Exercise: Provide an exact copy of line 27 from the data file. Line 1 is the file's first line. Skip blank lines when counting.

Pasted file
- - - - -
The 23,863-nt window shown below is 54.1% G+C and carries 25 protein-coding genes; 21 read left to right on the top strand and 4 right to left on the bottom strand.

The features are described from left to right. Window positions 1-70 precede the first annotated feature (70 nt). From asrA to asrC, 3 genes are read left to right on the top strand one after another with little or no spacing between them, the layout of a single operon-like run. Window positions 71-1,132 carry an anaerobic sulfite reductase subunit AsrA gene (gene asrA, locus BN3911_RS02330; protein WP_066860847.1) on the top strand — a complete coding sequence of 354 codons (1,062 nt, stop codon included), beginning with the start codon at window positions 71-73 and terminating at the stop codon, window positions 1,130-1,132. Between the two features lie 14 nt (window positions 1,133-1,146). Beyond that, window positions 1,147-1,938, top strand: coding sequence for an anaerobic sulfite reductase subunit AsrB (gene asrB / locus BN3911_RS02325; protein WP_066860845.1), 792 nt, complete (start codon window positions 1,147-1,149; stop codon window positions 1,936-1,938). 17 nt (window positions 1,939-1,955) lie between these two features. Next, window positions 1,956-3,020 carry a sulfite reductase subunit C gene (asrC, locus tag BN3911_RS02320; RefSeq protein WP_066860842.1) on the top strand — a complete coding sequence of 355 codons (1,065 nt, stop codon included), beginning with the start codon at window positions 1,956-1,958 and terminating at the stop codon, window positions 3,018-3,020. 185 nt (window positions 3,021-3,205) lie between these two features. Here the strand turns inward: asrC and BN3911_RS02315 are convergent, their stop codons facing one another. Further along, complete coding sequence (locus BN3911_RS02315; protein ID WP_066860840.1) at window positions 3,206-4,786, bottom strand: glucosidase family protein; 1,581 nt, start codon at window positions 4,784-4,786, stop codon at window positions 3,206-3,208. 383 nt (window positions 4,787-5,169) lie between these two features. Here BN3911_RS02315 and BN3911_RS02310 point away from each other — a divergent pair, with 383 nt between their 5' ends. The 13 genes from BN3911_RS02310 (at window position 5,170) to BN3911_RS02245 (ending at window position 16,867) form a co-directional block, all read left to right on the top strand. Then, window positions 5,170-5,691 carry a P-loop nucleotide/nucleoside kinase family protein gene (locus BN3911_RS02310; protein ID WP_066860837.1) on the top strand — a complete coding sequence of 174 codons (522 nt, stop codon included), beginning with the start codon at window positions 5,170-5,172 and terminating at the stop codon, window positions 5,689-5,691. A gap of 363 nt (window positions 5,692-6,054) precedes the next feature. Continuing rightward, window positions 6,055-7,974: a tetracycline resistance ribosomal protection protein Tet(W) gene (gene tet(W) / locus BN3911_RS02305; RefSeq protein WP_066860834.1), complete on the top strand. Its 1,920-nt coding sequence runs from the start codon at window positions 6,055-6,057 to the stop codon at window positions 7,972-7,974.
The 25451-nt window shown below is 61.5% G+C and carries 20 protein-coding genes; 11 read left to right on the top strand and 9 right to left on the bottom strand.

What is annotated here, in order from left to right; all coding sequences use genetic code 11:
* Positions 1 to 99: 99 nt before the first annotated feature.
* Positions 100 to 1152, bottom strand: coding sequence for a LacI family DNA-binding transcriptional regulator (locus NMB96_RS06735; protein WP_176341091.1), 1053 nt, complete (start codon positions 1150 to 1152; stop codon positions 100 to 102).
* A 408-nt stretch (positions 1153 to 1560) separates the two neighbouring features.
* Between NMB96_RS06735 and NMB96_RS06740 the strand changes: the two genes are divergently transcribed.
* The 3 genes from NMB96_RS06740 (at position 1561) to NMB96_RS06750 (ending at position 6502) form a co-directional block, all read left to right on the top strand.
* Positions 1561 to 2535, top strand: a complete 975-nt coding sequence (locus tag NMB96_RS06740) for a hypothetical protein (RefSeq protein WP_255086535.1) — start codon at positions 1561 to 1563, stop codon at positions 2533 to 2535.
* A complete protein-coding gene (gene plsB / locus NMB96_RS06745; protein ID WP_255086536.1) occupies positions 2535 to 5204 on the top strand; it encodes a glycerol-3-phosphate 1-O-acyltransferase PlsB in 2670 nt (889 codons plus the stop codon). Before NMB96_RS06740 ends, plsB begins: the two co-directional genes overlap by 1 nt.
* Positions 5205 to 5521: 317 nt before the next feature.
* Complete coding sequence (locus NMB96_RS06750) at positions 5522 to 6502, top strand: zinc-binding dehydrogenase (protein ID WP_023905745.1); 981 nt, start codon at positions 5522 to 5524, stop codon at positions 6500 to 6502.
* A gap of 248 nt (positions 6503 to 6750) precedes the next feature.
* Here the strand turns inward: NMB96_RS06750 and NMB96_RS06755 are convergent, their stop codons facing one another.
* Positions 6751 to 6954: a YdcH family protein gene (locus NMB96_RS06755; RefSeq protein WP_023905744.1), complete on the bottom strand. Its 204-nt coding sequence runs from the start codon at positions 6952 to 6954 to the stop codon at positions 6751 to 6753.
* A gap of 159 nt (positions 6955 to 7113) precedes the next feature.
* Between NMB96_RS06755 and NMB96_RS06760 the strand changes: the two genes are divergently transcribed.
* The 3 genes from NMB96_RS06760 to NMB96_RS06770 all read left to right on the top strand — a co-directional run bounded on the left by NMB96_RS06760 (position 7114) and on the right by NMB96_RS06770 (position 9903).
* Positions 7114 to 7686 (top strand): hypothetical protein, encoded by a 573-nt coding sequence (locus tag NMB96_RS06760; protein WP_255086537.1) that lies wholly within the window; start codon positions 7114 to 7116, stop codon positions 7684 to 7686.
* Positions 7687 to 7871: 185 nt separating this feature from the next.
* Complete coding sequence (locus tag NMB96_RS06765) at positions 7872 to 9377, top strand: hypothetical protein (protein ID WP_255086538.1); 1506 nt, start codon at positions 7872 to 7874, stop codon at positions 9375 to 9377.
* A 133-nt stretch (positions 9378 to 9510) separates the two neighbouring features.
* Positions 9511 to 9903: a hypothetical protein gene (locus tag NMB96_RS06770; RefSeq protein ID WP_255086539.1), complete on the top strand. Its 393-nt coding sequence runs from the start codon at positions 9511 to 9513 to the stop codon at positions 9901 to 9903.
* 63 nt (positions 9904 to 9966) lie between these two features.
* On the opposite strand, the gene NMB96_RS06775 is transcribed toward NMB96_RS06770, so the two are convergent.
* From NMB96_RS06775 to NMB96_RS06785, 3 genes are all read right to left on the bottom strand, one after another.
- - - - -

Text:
* From NMB96_RS06775 to NMB96_RS06785, 3 genes are all read right to left on the bottom strand, one after another.